** **You
need to make a series of solutions that are varying in concentration and give
absorbencies in the range of 0.05 and 1.0 and points in between. How many should
you make? It is your choice, but the more, the better. Once you have data that
you think is good for your Beer's law plot (maybe graph it right then and
there?)

You will then be given a sample of Kool-aid which you must mix up with a known amount of water. Measure the absorbance. From your Beer's law graph, you can obtain the concentration of red #40 in the dilution. Knowing how much solution there was (known amount of water) you can determine the number of grams of red #40 in the sample (How do you convert volume to mass of red #40?), and thus mass percent. At least three runs of kool-aid must be done.

A different way of thinking about the experiment is to break it up into 2 phases:

**Phase 1: **

1. From a a known concentration stock solution make several different ones

2. Measure absorbencies of solution in step 1

3. Plot concentration versus abs and get equation of resultant line.

**Phase 2:**

1. Take a known mass of solid kool-aid sample and dissolve it into a known
volume of water.

2. Dilute it until you achieve a measurable absorbance.

3. From absorbance found in step 2 and equation found in phase 1, step 3 above,
determine the concentration of red #40 in the diluted sample.

4. Knowing the volume used in step 2, calculate the concentration of the
solution made in step 1.

5. Knowing the volume of water used in step 1, calculate the mass of red #40 in
the step 1 solution.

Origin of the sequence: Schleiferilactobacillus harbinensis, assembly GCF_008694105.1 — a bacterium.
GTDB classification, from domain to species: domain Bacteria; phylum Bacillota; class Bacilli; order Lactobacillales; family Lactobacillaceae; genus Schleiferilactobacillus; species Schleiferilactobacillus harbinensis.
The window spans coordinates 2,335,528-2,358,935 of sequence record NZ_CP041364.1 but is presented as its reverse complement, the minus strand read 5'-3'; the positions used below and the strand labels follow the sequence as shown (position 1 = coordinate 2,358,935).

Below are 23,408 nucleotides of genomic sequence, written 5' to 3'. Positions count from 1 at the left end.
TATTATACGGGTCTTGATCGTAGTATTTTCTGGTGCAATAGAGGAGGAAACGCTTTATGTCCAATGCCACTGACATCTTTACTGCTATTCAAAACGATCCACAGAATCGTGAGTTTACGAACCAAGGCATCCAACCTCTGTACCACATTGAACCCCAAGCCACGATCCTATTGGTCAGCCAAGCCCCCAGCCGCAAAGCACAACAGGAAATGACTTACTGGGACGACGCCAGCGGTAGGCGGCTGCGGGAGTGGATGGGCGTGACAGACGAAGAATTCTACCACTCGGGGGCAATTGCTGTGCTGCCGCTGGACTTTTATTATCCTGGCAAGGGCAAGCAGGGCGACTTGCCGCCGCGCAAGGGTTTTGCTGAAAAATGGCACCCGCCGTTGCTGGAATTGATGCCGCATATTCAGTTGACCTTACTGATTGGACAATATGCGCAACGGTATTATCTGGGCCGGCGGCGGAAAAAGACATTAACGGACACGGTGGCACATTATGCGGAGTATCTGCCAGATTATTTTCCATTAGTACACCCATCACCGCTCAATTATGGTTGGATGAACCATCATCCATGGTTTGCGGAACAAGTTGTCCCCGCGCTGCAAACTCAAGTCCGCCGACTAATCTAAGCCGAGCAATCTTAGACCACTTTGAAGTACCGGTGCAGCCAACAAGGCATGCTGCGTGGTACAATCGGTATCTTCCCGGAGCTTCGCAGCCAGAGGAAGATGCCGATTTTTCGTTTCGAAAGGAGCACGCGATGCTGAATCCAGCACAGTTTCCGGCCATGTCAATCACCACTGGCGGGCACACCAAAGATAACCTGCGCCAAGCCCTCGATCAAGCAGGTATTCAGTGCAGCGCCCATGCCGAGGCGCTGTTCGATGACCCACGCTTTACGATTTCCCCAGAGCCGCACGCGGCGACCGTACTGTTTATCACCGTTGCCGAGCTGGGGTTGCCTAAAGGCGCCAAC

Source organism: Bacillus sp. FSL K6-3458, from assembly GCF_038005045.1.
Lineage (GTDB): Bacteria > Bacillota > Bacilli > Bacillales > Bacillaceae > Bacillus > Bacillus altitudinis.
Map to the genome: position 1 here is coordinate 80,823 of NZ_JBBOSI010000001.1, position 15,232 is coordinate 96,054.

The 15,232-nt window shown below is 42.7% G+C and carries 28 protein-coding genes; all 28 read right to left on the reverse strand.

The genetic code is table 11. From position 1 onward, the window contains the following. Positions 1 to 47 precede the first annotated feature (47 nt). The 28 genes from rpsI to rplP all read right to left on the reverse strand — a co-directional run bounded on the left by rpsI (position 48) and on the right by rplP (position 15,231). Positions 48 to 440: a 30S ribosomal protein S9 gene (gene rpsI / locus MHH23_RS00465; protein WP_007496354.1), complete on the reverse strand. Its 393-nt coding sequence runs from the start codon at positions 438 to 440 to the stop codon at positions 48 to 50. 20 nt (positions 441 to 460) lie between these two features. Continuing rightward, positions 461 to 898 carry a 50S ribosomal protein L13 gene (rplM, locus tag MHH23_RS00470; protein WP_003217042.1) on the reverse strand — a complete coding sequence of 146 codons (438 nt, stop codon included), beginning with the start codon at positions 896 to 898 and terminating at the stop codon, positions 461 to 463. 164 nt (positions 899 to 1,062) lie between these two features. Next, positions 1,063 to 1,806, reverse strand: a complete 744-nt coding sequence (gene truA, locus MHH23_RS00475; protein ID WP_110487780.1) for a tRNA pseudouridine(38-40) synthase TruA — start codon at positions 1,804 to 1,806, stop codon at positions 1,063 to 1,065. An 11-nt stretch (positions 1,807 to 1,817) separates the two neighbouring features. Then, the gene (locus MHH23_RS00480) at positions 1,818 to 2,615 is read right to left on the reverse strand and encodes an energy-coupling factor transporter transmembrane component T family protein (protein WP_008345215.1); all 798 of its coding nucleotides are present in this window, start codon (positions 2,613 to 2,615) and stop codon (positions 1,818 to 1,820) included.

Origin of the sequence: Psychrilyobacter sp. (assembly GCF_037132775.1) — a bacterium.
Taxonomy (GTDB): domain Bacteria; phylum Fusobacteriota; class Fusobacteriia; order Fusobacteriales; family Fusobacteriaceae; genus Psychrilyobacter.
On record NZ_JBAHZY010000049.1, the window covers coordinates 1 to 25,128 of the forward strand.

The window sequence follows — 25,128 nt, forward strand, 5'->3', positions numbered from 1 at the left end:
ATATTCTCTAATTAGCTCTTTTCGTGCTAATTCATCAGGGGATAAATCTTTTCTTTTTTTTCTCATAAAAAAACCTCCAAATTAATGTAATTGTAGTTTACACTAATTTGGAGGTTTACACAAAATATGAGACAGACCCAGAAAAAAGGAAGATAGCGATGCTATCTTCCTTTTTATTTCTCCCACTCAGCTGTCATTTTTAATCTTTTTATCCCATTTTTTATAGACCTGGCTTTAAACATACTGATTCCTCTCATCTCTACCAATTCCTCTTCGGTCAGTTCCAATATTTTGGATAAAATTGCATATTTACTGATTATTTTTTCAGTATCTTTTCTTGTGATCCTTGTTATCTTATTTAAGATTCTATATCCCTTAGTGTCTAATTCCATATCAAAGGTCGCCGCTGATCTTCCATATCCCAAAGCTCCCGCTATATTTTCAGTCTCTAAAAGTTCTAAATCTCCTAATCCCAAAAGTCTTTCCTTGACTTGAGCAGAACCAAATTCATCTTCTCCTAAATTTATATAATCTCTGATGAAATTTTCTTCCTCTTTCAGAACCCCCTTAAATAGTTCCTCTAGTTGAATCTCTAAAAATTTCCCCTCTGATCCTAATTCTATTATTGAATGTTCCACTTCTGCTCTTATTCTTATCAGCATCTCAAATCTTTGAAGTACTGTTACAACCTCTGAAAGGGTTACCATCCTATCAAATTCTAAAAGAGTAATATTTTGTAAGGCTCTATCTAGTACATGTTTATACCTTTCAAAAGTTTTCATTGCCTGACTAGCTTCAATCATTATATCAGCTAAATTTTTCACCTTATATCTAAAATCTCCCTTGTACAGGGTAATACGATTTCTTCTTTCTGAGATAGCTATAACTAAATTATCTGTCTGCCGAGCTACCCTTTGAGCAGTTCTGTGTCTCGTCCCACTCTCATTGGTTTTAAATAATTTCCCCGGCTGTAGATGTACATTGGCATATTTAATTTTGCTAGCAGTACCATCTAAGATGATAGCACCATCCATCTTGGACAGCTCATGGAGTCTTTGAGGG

6. Determine mass% of red#40 in kool-aid sample (mass red #40 found in step 5
divided by mass of kool-aid sample in step 1.

**Lab Write Up**: All of your data (including dilution
information) must be given (in nice tabular form) A brief overview of your
purpose, procedure, results (including sample calculations) and a 'critique' of the learning experience are also
required.
*Also include a one sentence 'suggestion' to a future student who is about to
START this experiment. *
A nice graph of your Beers' Law data must also be included.
Here is a nice little tutorial on making nice graphs
that include the equation of the best fit line. You must report both the mass % of red#40 in the powder as well
as the molar absorbtivity of red #40.

**Prelab Questions: **(to be completed on a labeled
piece of recycled paper)

1. What is the formula for FD&C red #40 (also known as Allura Red AC)?

2. A student did this experiment, given a stock solution that was way too concentrated, 1.453 mg Red#40/L. The stock solution was then diluted according to the following schedule, (all diluted to 50 mL) and absorbencies taken of the new solutions

V Stock (mL) |
concentration of dilute solution |
Absorbance |

6.3 |
? |
0.181 |

12.5 |
? |
0.232 |

18.8 |
? |
0.383 |

25.4 |
? |
0.604 |

35.1 |
? |
0.752 |

Prepare a computer generated plot of the absorbencies of each of the solution (y axis) vs. concentration in gm/L (x axis). Print this off on a recycled piece of paper (if possible)

3. The student then took 0.732 grams of a sample of Kool-aid and diluted it in 100 mL of solution. They measured the absorbance to be 0.431. What is the mass % of color in the original (dry) Kool-aid sample?

4. Come up with a data sheet to be shown to your instructor upon entering the lab. No data sheet, no lab.

~MEO 01.26.05 07:57